After recently announcing a name change (having previously gone by Arnar Már Jónsson) and a move from being a brand to a creative studio, AW23 sees the latest development in RANRA's story.
Launched through a lookbook featuring a total of 14 full looks, each finished with a pair of traditional clogs, the label has focused this season on stripping things back.
While often technically-produced outdoors-wear of a similar ilk to that of RANRA is judged by its excess of pockets, zips, and utilitarian features that could survive an apocalypse, RANRA describes in a press release how its design process includes allowing "every garment to go through a process of reduction."
This results in a selection of gimmick-free and highly functional garments for everyday wear while keeping to the label's core values of sustainability.
For example, all of its nylon garments are mono-material, from the main body fabric to all the trims, a reduction of materials that means that these pieces can be thrown straight into a recycling machine without the need to separate the fabrics.
This is implemented in the dark red jacket used for the first look in the collection, where everything down to the zips and thread are made in the same material. Meanwhile, the entire collection uses fabrics that are either recycled, recyclable, or organic as well as techniques such as natural dying and sun bleaching.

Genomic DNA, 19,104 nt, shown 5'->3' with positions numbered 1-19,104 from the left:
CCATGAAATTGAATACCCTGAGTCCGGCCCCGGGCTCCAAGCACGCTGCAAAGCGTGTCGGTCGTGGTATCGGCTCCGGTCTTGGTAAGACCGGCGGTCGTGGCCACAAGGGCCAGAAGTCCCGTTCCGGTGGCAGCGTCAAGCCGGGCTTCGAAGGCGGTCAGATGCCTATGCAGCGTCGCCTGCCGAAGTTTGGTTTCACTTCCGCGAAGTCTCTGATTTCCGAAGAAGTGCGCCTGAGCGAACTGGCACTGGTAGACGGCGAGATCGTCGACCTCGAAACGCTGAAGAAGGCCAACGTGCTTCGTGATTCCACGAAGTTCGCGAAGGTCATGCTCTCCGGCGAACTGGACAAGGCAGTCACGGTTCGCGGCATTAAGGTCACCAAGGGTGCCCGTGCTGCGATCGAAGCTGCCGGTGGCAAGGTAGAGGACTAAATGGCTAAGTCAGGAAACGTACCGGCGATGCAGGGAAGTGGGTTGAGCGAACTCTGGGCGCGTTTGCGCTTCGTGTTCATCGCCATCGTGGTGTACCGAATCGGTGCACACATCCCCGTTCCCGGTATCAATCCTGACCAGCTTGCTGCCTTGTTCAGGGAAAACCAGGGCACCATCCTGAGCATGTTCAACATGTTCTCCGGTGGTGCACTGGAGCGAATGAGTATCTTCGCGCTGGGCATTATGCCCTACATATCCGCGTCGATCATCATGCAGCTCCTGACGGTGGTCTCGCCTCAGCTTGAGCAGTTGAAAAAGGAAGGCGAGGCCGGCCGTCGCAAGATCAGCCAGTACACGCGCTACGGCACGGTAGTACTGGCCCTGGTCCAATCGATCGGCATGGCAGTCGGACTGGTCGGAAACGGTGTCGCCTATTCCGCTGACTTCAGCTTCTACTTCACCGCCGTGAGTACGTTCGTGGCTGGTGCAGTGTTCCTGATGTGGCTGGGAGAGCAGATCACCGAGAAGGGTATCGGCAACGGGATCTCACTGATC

Every design, fabric choice, and treatment that comes from the studio has been carefully chosen for its practicality as well as its climate impact — an approach that helped secure the label Zalando's Sustainability Award with its previous collection.
And while having this laser-like focus on function and climate-saving techniques, the brand still manages to weave a narrative through its clothing. This season, that is an exploration of co-founder Arnar Már Jónsson's Icelandic heritage.
Reworking Icelandic snowsuits, you can find the Icelandic Trolls, Skessa, Kleppa & Gayla, used as decoration — an idea that came to the designer thanks to shadow puppets he made for his infant son. Plus, this season's knitwear uses the traditional Icelandic “Lopi” jacquard pattern along the chest for a spin on traditional Nordic knitwear.
Once again, the brand has brought all the feels to performance-based clothing.
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